Why are we still using job descriptions to attract talent?

Job descriptions add a lot of noise and very little signal to the screening process. Why do we still use these things? What value are we really expecting they will generate when we attach them to an open job vacancy? They don’t help the applicant clarify the role and they certainly don’t help hiring organizations weed out unqualified applicants.

I look at job descriptions every day and I’m shocked with how little they have changed over 20 years, especially considering they are largely ineffective.

It doesn’t matter if the hiring organization is large or small, job descriptions are all structured almost exactly the same and all filled with the same vague language.

This creates a rather large problem for talent acquisition teams, especially if they receive a high volume number of applicants. The result…too many unqualified applicants. Why? Because companies are leaving all the interpretation up to the applicant.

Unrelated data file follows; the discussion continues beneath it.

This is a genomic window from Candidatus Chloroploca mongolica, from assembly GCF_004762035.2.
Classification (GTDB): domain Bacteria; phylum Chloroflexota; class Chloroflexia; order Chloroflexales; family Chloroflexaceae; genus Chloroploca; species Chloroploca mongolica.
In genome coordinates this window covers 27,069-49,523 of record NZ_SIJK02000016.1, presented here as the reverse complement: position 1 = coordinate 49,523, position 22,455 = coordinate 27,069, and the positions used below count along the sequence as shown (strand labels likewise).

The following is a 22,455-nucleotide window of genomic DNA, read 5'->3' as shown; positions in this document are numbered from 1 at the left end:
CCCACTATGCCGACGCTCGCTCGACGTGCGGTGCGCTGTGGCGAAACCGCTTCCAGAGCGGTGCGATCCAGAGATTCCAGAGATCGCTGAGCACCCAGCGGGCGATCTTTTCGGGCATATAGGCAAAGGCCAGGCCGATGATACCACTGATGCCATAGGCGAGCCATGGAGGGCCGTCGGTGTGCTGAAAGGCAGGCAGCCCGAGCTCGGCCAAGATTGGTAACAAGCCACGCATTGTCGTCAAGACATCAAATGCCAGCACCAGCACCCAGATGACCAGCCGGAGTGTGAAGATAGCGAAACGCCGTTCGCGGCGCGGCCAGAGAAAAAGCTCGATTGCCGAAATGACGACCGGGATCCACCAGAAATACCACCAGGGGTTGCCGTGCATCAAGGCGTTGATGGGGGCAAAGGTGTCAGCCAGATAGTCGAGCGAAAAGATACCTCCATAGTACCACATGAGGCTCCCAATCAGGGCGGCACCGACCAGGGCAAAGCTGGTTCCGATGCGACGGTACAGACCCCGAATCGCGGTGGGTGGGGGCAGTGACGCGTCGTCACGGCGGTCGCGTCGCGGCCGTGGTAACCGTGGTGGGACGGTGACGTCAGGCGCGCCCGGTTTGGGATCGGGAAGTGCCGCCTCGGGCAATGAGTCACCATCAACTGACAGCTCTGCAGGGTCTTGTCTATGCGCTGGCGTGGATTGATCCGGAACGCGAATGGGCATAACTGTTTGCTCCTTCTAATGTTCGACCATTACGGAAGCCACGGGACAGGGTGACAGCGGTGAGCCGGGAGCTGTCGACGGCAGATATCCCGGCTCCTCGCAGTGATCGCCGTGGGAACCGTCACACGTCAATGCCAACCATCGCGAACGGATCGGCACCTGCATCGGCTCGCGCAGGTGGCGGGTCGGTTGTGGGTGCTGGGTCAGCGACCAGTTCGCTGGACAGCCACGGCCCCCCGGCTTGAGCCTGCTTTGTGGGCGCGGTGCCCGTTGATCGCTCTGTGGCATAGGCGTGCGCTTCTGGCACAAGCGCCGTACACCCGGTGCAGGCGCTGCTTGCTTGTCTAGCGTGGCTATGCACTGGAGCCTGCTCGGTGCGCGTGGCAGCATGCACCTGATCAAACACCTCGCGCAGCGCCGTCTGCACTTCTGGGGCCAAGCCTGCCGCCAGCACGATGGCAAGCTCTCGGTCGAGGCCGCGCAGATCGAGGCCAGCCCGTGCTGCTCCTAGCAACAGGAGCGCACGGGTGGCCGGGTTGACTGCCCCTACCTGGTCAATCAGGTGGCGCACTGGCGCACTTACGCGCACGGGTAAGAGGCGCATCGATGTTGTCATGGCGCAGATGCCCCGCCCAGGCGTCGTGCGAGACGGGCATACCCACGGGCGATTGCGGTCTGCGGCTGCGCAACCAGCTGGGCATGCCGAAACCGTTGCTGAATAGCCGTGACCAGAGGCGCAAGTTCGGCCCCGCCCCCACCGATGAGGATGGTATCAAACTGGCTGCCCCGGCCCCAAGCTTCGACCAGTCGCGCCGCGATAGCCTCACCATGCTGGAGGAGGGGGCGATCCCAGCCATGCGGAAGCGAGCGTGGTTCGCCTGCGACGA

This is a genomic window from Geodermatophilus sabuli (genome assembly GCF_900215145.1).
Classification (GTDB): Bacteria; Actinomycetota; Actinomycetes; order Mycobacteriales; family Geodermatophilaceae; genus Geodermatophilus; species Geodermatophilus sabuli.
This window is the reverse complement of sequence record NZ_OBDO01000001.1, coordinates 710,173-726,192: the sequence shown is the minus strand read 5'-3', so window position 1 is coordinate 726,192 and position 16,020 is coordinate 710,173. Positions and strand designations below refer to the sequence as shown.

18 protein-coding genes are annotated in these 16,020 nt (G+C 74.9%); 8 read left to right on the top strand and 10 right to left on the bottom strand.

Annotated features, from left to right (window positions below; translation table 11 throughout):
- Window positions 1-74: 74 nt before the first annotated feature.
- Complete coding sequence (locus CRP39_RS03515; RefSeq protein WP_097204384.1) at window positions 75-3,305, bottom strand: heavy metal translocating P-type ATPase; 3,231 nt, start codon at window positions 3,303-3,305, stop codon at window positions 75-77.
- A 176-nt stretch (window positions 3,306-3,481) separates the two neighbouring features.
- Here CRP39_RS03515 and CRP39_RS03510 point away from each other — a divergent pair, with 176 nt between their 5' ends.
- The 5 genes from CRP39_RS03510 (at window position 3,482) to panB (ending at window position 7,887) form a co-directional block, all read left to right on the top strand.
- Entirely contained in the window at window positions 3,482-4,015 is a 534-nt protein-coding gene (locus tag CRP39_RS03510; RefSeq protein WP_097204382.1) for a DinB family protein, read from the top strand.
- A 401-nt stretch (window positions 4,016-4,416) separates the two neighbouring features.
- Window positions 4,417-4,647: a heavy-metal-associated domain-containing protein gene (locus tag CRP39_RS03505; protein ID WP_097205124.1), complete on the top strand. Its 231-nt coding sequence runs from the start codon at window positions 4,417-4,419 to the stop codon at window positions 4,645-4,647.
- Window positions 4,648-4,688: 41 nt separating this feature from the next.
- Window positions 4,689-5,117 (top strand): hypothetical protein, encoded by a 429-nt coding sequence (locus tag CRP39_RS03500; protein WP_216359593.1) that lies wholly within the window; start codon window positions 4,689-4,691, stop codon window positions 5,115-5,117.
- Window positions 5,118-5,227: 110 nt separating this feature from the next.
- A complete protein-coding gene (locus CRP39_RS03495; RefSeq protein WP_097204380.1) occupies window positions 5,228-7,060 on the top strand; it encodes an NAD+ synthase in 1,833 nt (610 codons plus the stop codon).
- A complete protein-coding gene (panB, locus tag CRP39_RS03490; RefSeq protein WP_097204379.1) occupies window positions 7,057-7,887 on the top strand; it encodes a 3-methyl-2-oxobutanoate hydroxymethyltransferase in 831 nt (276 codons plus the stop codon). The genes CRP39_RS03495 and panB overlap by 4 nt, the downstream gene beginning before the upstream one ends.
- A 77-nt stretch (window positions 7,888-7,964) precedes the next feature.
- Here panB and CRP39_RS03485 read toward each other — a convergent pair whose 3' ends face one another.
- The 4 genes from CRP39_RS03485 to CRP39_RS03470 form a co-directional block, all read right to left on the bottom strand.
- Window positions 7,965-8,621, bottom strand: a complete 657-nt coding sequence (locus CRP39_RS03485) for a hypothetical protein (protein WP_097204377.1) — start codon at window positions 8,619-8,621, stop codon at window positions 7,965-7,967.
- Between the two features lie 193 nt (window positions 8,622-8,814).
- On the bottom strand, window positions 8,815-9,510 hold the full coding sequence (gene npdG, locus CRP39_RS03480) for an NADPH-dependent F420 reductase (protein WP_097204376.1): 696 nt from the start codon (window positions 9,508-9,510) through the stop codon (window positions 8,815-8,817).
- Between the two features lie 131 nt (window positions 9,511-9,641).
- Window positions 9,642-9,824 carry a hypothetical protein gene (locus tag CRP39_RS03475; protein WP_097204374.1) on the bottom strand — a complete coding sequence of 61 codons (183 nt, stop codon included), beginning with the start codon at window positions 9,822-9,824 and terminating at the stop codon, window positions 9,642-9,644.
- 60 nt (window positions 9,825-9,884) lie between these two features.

Case in point: Just this week I was reviewing a job posting for a software engineer position at a large software company. The “Skills” section was riddled with vague terms such as:

  • Demonstrated proficiency in programming to include a solid foundation in computer science, with competencies in one or more of: data structures, algorithms, object-oriented software design, and working with cloud-based distributed systems.
  • Experience working in modern programming languages such as Dart, JavaScript, Go, Java, Kotlin, Python, or C#
  • Some experience debugging systems or applications
  • Familiarity with one or more of the following areas: Amazon Web Services, Google Cloud Platform, relational databases, REST, and other modern web protocols, and/or Mobile computing

What exactly do “demonstrated proficiency” and “solid foundation” mean? How do you define “experience”? What is the difference between “experience,” “some experience,” and “familiarity”? What if the person has “experience” with 1 of the 7 programming languages (Java), but that experience was 25 years ago and lasted 3 months? Is that really what you’re looking for?

Most job applicants will interpret “experience” or “demonstrated proficiency” to their benefit, which means that more applicants that don’t match what you’re looking for will apply. And this means more time reading and filtering resumes.

It’s probably time we find another way to articulate the qualifications that we are looking for with open job vacancies!!!